Now, as I look at the many unread books on my shelves, the length of my wishlist on Amazon, and the size of the directories that house the various electronic books I have procured through methods of varying legality, it seems that tactical and strategic skipping of lines, passages, and perhaps entire texts is a practical and intellectual necessity. So much yet to read; so little time left; perhaps a little flitting around is in order? As my dear friend Doris McIlwain once said to me, “you need to be a child again; drop the book you don’t like and move to the one you want.” And yet, old and new guilt persists: I am not a serious enough reader (or worse, ‘scholar’), an easy fear to entertain when one is afflicted with the impostor syndrome; I’ve always been this way; I’ve been persistently inauthentic; and so on. As I noted in an older post, these fears tap into a host of others, all concerned with whether we possess the requisite nous and inner resources with which to deal with this life’s challenges. Reading being a particularly acute one; here we find a very particular challenging of our supposed virtues.

Sanctimony, Hypocrisy, Nuclear Weapons, and Drones

A couple of days ago, on this blog, I wrote a post attempting to refute the charge of ‘selective outrage’ that is often leveled against critics of Israeli policies in the current conflict in Gaza. In it, I pointed out how the accusation of hypocrisy made against the proponent of a claim does not affect its logical force, but must still be reckoned with for its rhetorical impact. Today, I want to note how accusations of hypocrisy often derail American attempts to provide moral instruction and leadership to the rest of the world.

Consider, for instance, Barack Obama’s statements during a White House briefing session yesterday:

President Barack Obama somberly warned on Friday that a forthcoming Senate Intelligence Committee report will show that the United States “tortured some folks” before he took office. But he dismissed “sanctimonious” calls to punish any individuals responsible and rejected calls for CIA Director John Brennan’s resignation.

In response, on a Facebook comment space, I wrote:

Why, oh why, is the world so strangely reluctant to accept our leadership in all things moral?

Many US presidents–and their administrations–before Barack Obama–and his staff–have used the bully pulpit provided by their office and delivered countless, sonorous, lectures to the rest of the world on the ethical and moral values that should underwrite their political policies.  They, and many Americans, have often wondered why these instructions are not taken more seriously, and are instead responded to with a febrile mix of resentment, rage, and sometimes outright violence. These reactions then provoke the plaintive suggestions that these behavioral patterns are merely the ressentiment of the weak, or perhaps more ambitiously, an expression of an underlying hatred of the American way of life and its unique freedoms.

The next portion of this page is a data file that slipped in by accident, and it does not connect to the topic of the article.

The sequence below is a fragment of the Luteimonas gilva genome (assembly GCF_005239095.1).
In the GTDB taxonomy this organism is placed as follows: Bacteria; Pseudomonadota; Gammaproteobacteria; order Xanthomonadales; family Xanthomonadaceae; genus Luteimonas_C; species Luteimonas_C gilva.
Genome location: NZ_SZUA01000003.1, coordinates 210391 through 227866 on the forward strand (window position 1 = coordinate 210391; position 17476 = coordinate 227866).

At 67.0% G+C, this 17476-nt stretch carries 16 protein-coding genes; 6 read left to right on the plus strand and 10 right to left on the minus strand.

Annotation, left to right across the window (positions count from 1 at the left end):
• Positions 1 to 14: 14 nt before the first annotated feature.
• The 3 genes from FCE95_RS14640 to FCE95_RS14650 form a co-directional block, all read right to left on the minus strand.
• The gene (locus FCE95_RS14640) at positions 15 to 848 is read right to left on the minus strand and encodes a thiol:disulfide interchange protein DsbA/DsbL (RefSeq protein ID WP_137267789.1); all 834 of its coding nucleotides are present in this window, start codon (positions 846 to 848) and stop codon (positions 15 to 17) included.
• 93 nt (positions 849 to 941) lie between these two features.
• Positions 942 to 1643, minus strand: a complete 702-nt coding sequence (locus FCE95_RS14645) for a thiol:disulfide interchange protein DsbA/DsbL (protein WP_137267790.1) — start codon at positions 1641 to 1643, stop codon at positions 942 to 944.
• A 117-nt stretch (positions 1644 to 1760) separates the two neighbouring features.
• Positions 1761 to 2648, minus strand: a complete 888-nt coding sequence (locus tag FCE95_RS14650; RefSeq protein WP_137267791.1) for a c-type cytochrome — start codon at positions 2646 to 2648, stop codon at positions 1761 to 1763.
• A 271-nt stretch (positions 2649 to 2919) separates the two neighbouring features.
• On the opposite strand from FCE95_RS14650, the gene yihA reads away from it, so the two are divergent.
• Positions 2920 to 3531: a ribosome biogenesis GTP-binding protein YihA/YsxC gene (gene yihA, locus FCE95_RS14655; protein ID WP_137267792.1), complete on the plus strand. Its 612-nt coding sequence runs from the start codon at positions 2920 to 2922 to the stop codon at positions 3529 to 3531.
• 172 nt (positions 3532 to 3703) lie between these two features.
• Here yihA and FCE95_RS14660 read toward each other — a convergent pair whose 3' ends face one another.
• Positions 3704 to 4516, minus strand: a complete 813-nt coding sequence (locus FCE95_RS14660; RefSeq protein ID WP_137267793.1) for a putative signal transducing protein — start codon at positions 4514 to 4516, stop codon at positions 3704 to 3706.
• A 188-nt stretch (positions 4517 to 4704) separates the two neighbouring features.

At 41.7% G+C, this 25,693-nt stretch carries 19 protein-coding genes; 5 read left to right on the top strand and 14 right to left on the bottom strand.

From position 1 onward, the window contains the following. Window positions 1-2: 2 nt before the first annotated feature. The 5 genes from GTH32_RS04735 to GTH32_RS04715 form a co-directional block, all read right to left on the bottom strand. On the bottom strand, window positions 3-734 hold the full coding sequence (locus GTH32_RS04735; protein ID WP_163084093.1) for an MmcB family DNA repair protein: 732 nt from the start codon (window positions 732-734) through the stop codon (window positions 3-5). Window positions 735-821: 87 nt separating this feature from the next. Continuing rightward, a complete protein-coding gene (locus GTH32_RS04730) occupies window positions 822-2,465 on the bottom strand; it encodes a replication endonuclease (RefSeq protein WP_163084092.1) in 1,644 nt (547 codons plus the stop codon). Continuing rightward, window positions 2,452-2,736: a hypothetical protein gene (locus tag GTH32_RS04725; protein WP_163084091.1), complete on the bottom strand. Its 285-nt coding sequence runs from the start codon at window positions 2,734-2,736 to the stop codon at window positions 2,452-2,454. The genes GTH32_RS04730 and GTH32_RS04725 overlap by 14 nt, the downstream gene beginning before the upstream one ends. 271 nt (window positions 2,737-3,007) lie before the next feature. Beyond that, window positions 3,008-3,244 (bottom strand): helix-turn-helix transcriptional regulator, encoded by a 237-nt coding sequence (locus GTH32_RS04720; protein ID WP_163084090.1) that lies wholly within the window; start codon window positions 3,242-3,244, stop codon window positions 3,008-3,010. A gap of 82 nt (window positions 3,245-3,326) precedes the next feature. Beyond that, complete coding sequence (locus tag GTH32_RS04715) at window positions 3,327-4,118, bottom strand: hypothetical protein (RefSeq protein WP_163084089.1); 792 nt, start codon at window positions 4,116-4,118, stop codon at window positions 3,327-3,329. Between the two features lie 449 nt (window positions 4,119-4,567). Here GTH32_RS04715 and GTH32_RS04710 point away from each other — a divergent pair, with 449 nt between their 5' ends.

The answer is considerably less complicated.  As I noted in a post on the problem of nuclear disarmament and nonproliferation:

Perhaps the biggest stumbling-block to nonproliferation has been the failure of the ‘non-proliferation complex’ to internalize a simple truth:

[I]f smaller states are to be discouraged from acquiring a bomb, nuclear states will need to take real steps towards disarmament. Otherwise, non-nuclear states will regard their demands as self-serving and hypocritical – reason enough to think about creating an arsenal of their own. [from: Campbell Craig and Jan Ruzicka, ‘Who’s In, Who’s Out‘, (London Review of Books, 23 February 2012, Vol 34, No.4, pp 37-38),]

The self-serving hypocrisy of nuclear weapon states, and its implicit acceptance by the ‘complex’ is a long-running farce, depressingly well-known to most.  This hypocrisy is the single most important factor in ensuring that non-proliferation is a non-starter; it ensures the non-proliferation manifesto is foundationally malformed.

Nuclear nonproliferation is a very good idea, as is nuclear disarmament; they can be backed up very good economic, political, and moral arguments, and many of these have been made by very eloquent spokespersons. Their efforts, however, have always been handicapped because, all too often, they were deployed by the self-serving, sanctimonious, hypocritical members of the Nuclear Weapons Club, which merely seemed to be serving double-helpings of ‘pull up the ladder, I’m aboard.’ (I can personally testify that during my university years, as a young hot-head, despite having internalized quite well the arguments against India’s going nuclear for its domestic energy needs–on grounds of inappropriate technological fit especially–I was left almost speechless with rage on reading American lectures on the same topic; these also, for good measure, very often suggested Indians were simply incapable of managing technology of such sophistication.)

Barack Obama warns us against sanctimony, blithely unaware of his own. His listeners however, are not. They are similarly aware that when he ponders the question of which country would tolerate missiles being rained down on it from on high, he is conveniently forgetting about things that fly in the sky and rhyme with ‘phone.’